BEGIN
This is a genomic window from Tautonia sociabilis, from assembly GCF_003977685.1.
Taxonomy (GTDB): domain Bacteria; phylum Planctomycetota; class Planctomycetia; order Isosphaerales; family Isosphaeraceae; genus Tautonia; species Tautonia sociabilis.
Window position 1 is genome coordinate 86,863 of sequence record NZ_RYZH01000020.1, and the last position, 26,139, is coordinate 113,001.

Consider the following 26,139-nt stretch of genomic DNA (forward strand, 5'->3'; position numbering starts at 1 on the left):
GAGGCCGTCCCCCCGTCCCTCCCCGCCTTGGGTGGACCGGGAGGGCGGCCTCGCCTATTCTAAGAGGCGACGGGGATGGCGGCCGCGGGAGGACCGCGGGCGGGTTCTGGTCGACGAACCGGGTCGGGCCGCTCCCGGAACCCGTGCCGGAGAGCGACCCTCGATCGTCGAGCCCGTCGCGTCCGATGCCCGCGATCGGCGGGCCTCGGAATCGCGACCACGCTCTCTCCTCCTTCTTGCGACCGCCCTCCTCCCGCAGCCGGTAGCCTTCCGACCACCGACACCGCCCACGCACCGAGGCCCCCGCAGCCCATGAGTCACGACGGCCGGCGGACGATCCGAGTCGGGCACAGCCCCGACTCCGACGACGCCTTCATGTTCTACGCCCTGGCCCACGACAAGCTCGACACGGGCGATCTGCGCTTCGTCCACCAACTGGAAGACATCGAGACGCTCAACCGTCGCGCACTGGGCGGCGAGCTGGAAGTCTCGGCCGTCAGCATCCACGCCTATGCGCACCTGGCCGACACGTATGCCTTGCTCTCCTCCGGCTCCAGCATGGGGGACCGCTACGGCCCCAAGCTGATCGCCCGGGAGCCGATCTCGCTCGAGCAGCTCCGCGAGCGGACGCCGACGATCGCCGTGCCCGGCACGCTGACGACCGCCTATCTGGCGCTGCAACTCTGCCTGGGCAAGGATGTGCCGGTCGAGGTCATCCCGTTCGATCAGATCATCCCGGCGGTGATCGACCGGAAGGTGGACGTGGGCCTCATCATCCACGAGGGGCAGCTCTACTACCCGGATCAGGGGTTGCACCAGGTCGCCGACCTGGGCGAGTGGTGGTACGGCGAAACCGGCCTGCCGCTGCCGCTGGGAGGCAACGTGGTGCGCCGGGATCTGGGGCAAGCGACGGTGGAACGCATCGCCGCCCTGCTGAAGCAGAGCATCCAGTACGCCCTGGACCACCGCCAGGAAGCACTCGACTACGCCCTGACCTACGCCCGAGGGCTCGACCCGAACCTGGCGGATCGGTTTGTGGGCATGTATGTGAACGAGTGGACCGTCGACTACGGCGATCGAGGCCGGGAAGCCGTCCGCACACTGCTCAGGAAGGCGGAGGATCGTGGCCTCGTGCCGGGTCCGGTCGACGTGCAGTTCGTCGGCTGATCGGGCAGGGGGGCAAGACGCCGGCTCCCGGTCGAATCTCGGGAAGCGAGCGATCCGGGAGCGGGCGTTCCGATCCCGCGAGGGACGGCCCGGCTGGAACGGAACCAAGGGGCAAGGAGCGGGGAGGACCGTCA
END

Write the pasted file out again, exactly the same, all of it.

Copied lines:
This is a genomic window from Tautonia sociabilis, from assembly GCF_003977685.1.
Taxonomy (GTDB): domain Bacteria; phylum Planctomycetota; class Planctomycetia; order Isosphaerales; family Isosphaeraceae; genus Tautonia; species Tautonia sociabilis.
Window position 1 is genome coordinate 86,863 of sequence record NZ_RYZH01000020.1, and the last position, 26,139, is coordinate 113,001.

Consider the following 26,139-nt stretch of genomic DNA (forward strand, 5'->3'; position numbering starts at 1 on the left):
GAGGCCGTCCCCCCGTCCCTCCCCGCCTTGGGTGGACCGGGAGGGCGGCCTCGCCTATTCTAAGAGGCGACGGGGATGGCGGCCGCGGGAGGACCGCGGGCGGGTTCTGGTCGACGAACCGGGTCGGGCCGCTCCCGGAACCCGTGCCGGAGAGCGACCCTCGATCGTCGAGCCCGTCGCGTCCGATGCCCGCGATCGGCGGGCCTCGGAATCGCGACCACGCTCTCTCCTCCTTCTTGCGACCGCCCTCCTCCCGCAGCCGGTAGCCTTCCGACCACCGACACCGCCCACGCACCGAGGCCCCCGCAGCCCATGAGTCACGACGGCCGGCGGACGATCCGAGTCGGGCACAGCCCCGACTCCGACGACGCCTTCATGTTCTACGCCCTGGCCCACGACAAGCTCGACACGGGCGATCTGCGCTTCGTCCACCAACTGGAAGACATCGAGACGCTCAACCGTCGCGCACTGGGCGGCGAGCTGGAAGTCTCGGCCGTCAGCATCCACGCCTATGCGCACCTGGCCGACACGTATGCCTTGCTCTCCTCCGGCTCCAGCATGGGGGACCGCTACGGCCCCAAGCTGATCGCCCGGGAGCCGATCTCGCTCGAGCAGCTCCGCGAGCGGACGCCGACGATCGCCGTGCCCGGCACGCTGACGACCGCCTATCTGGCGCTGCAACTCTGCCTGGGCAAGGATGTGCCGGTCGAGGTCATCCCGTTCGATCAGATCATCCCGGCGGTGATCGACCGGAAGGTGGACGTGGGCCTCATCATCCACGAGGGGCAGCTCTACTACCCGGATCAGGGGTTGCACCAGGTCGCCGACCTGGGCGAGTGGTGGTACGGCGAAACCGGCCTGCCGCTGCCGCTGGGAGGCAACGTGGTGCGCCGGGATCTGGGGCAAGCGACGGTGGAACGCATCGCCGCCCTGCTGAAGCAGAGCATCCAGTACGCCCTGGACCACCGCCAGGAAGCACTCGACTACGCCCTGACCTACGCCCGAGGGCTCGACCCGAACCTGGCGGATCGGTTTGTGGGCATGTATGTGAACGAGTGGACCGTCGACTACGGCGATCGAGGCCGGGAAGCCGTCCGCACACTGCTCAGGAAGGCGGAGGATCGTGGCCTCGTGCCGGGTCCGGTCGACGTGCAGTTCGTCGGCTGATCGGGCAGGGGGGCAAGACGCCGGCTCCCGGTCGAATCTCGGGAAGCGAGCGATCCGGGAGCGGGCGTTCCGATCCCGCGAGGGACGGCCCGGCTGGAACGGAACCAAGGGGCAAGGAGCGGGGAGGACCGTCA